Abuja: Nigeria plans to withdraw much of its 1,200-strong contingent from international peacekeeping missions in Mali and Sudan’s Darfur region saying the troops are needed to beef up security at home, sources familiar with the matter said on Thursday.

Nigeria is battling Islamist group Boko Haram, but the troop withdrawal comes just ten days before a presidential election in Mali, which is meant to restore democracy after a coup and the occupation of the desert north by Al Qaida-linked rebels last year.

The 12,600-man UN mission in Mali is rolling out to replace most of the 4,500 French forces who intervened successfully in January to halt an Islamist advance south.

“It seems Nigeria is pulling out its infantry but leaving some other elements ... I think that it is because the troops are needed at home,” said a Nigeria-based diplomat.

A Nigerian military source and two other diplomats in West Africa confirmed the planned pullout, saying it was mainly due to the need to tackle the country’s own insurgency.

The UN peacekeeping department said Nigeria would also withdraw some of its troops from the UN-African Union force Unamid in Sudan’s conflict-torn Western Darfur region as well.

“We can confirm that Nigeria has officially notified [UN peacekeeping] of its intention to withdraw some of its troops — up to two battalions — from Unamid,” said UN peacekeeping spokesman Kieran Dwyer.

The United Nations was in discussions with other countries to replace the Nigerians, she said.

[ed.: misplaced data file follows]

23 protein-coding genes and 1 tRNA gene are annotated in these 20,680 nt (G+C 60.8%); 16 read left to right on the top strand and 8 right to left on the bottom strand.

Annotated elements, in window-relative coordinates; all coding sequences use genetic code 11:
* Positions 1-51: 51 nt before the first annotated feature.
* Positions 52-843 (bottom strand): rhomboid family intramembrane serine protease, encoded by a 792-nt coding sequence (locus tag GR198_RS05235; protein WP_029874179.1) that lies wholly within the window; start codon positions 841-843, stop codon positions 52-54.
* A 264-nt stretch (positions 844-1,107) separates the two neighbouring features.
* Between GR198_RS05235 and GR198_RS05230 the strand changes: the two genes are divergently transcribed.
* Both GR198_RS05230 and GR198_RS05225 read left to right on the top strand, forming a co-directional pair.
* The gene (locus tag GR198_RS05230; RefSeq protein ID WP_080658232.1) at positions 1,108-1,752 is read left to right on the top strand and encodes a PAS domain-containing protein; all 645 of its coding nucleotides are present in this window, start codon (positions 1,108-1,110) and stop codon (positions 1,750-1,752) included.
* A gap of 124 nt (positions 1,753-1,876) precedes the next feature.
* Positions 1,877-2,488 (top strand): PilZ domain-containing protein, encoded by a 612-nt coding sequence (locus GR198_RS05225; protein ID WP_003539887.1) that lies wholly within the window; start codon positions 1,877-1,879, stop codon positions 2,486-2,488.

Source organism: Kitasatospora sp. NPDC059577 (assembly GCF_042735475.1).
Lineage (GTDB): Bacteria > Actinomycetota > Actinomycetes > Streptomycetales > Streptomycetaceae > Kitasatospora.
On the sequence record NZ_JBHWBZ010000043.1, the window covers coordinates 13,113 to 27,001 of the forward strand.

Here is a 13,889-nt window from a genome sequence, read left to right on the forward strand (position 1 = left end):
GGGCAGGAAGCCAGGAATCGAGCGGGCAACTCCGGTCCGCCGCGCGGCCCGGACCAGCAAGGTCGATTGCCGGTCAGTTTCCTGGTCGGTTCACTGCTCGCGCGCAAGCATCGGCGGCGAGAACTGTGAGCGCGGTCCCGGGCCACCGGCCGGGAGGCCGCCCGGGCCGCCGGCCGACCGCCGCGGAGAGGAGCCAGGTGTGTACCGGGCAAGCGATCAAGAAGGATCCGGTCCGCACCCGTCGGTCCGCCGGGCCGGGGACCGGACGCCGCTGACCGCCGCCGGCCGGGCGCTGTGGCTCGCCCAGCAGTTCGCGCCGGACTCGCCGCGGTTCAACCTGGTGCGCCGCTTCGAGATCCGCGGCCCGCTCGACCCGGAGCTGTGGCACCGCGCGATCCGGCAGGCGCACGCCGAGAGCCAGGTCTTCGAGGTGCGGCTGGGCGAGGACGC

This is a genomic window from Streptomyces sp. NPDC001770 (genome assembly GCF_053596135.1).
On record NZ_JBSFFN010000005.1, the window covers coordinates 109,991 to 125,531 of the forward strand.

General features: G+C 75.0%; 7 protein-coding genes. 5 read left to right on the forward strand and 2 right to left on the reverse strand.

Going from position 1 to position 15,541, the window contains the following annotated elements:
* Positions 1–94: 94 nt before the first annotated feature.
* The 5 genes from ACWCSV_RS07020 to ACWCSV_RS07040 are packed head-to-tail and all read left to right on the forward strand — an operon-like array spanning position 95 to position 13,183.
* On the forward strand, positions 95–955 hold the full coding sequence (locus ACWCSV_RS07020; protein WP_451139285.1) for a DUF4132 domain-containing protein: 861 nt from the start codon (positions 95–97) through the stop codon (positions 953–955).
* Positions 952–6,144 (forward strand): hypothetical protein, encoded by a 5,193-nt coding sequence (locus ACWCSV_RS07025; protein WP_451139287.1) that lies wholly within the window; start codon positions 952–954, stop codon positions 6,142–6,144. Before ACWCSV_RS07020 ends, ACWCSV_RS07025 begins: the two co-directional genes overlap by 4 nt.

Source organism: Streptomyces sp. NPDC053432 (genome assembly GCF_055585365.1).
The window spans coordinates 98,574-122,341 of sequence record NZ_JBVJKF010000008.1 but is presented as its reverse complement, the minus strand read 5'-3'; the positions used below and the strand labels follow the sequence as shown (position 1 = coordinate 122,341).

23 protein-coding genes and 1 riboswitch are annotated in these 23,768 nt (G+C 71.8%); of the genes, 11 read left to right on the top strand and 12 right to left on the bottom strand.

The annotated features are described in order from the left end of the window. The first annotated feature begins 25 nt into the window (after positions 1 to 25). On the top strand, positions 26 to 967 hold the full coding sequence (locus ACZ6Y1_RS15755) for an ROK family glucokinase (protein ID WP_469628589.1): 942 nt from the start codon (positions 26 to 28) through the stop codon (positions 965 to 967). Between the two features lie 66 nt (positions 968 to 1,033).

The standard size for a UN peacekeeping battalion is 850 troops but that is just a recommendation.

It was not immediately clear how many Nigerian troops would be withdrawn from Mali. One of the diplomats said engineers and signals operators would be amongst those left behind with the United Nations.

A two-month offensive against Boko Haram in northeast Nigeria since President Goodluck Jonathan declared a state of emergency in mid-May has stretched its security forces and new rotations are needed to go in.

Underscoring the fragile security in northeast Nigeria, Boko Haram — whose nickname roughly translates as ‘Western education is sinful’ — has targeted at least four schools there over the past month, killings dozens of pupils.

Mali’s own army remains weak, the result of years of corruption and neglect that led to several defeats by militants in the north followed by a coup by disgruntled officers in Bamako. Attacks on peacekeepers this month illustrated how delicate security remains in Mali’s north.

European Union troops are training the Malian army but are not expected to complete the programme until next March at the earliest.

Former minister Tiebile Drame, who drafted last month’s peace deal between Mali’s government and northern separatist rebels, pulled out of the July 28 presidential elections on Wednesday, arguing that Western pressure was pushing Mali into holding them before it is ready.

The withdrawal of Nigerian troops from Darfur comes at difficult time for Unamid, which according to the UN

peacekeeping department has more than 19,000 soldiers and police.

Violence has surged since January as government forces, rebels and Arab tribes, armed by Khartoum early in the conflict, fight over resources and land. Peacekeepers are often attacked when they try to find out what is happening on the ground.

Seven peacekeepers were killed and 17 wounded when they came under heavy fire from gunmen in Darfur on Saturday, Unamid said, the worst toll from a single incident since its deployment in 2008.